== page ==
But each of the women had full-time jobs. At 69, Kit was on her second career, as a house director at the Tri Delta sorority at the University of Texas in Austin, and Amanda, a single mom, was struggling to make ends meet in a real estate career she’d begun after ten years as a stay-at-home mom. Neither of them could afford to invest in a half-baked idea. Yet there was something about the idea of tiny pies that stuck with them and they began experimenting at home.
“We started baking pies with all different kinds of crusts,” Amanda said. “We made them in muffin tins and tested them on family and friends, until finally I convinced my Mom that we should take them to a farmers market here in Austin. I’m not sure this is what she thought she’d be doing at 69, but she jumped right in.”
Yet the two women didn’t start in the way one might expect. They didn’t just pack up their pies and begin selling them. They met with the director of the farmer’s market and once they had her interest, they began building their brand. They had a logo designed, developed a website and created a Facebook page before anyone outside their immediate circle had even taken one bite.
“In hindsight, we were probably a little overly optimistic,” Kit laughed.
“I’m not sure if it was confidence or stupidity,” Amanda added, “but it was the best decision we could have made. We didn’t want to look like a low-end, mom-and-pop shop. You know what they say -- fake it 'til you make it. Well, that’s what we did. With our logo and packaging, people thought we were already in grocery stores.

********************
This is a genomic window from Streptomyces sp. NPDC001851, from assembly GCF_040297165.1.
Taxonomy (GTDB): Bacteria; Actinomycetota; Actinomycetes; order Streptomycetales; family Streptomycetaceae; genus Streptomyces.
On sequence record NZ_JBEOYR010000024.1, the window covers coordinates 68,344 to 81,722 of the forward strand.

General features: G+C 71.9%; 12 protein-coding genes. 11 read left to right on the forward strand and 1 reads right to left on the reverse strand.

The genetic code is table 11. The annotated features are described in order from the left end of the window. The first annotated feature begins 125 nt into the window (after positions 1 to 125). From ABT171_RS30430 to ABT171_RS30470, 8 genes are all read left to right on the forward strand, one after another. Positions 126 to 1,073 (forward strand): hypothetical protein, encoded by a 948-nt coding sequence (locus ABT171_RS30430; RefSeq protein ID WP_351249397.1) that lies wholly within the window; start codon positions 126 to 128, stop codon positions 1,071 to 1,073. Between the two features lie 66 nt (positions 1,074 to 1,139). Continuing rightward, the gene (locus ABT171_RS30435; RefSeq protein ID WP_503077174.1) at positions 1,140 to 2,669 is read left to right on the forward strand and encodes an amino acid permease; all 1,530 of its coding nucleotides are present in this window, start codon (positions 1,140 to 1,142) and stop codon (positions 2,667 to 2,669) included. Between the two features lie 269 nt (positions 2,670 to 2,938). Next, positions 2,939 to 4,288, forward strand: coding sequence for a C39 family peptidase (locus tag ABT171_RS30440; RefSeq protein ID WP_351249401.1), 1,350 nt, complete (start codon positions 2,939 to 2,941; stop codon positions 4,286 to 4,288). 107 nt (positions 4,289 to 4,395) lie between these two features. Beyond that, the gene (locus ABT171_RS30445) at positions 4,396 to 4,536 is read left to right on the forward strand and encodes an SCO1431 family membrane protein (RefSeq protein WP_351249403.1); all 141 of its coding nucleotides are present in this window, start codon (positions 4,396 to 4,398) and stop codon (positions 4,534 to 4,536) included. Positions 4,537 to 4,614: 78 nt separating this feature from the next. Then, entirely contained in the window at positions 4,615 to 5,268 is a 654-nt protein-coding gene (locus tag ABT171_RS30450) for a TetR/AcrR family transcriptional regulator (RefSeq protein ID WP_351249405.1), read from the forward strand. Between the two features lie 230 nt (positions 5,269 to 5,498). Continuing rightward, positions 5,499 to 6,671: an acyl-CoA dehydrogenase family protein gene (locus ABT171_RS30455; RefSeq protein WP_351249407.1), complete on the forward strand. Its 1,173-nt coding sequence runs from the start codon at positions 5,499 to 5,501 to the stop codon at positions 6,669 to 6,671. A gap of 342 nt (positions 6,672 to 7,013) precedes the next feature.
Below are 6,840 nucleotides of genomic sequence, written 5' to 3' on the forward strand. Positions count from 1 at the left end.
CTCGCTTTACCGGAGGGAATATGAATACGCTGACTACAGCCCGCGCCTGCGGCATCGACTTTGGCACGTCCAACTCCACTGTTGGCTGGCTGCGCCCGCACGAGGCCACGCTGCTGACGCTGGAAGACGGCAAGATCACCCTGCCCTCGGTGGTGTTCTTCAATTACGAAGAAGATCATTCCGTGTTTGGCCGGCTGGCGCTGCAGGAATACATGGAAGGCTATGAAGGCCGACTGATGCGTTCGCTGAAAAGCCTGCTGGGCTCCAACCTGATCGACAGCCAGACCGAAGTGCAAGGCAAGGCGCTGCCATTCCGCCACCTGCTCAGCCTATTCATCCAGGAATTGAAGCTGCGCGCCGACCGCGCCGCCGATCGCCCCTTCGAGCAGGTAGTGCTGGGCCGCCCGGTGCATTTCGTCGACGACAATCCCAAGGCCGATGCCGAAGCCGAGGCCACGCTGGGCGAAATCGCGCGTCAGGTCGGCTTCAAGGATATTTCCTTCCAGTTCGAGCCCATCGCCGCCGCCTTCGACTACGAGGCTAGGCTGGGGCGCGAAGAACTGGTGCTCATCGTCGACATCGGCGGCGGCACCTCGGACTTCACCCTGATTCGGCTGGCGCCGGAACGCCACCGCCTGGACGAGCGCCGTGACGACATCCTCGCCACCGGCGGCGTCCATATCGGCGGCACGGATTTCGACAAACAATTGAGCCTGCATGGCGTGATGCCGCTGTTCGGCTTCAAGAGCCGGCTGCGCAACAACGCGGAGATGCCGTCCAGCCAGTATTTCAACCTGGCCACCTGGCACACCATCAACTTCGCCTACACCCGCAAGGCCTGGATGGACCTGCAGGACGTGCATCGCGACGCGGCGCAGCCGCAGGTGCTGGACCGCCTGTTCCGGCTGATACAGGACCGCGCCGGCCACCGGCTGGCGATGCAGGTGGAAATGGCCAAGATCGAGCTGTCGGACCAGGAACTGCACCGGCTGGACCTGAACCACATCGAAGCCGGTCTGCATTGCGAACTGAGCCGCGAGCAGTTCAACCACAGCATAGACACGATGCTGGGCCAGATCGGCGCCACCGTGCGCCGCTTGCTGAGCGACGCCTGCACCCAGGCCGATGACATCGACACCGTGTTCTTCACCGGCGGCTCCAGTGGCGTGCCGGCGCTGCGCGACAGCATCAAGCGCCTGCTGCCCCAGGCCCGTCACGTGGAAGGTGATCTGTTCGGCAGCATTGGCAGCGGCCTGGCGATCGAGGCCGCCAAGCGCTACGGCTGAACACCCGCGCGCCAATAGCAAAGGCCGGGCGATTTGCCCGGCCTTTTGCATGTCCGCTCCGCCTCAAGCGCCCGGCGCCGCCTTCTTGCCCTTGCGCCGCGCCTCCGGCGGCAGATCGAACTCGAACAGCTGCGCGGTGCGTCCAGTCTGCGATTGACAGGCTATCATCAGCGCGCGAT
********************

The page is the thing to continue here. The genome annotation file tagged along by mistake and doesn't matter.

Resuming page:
“It was a risk though, especially for my mother. She needs to have money for retirement and we both tapped into our savings to do this.”
“I figured I’d always have my daughters to take care of me,” Kit teased. “But really, we needed to put fear aside. I was afraid at 40. I didn’t want to be afraid anymore.”
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So on a rainy day in January of 2011, the pair brought 75 tiny pies they’d baked from scratch in the commercial kitchen of the sorority house where Kit was still working, to the Barton Creek Farmers Market in Austin. They brought along samples of the Cinnamon Pie Poppers they’d both grown up on and a selection of something Kit had just come up with – Tiny Pie Pops. They put up a banner, that made it look like they’d been in business for years and stood there, bundled up in down jackets, waiting for their first customer.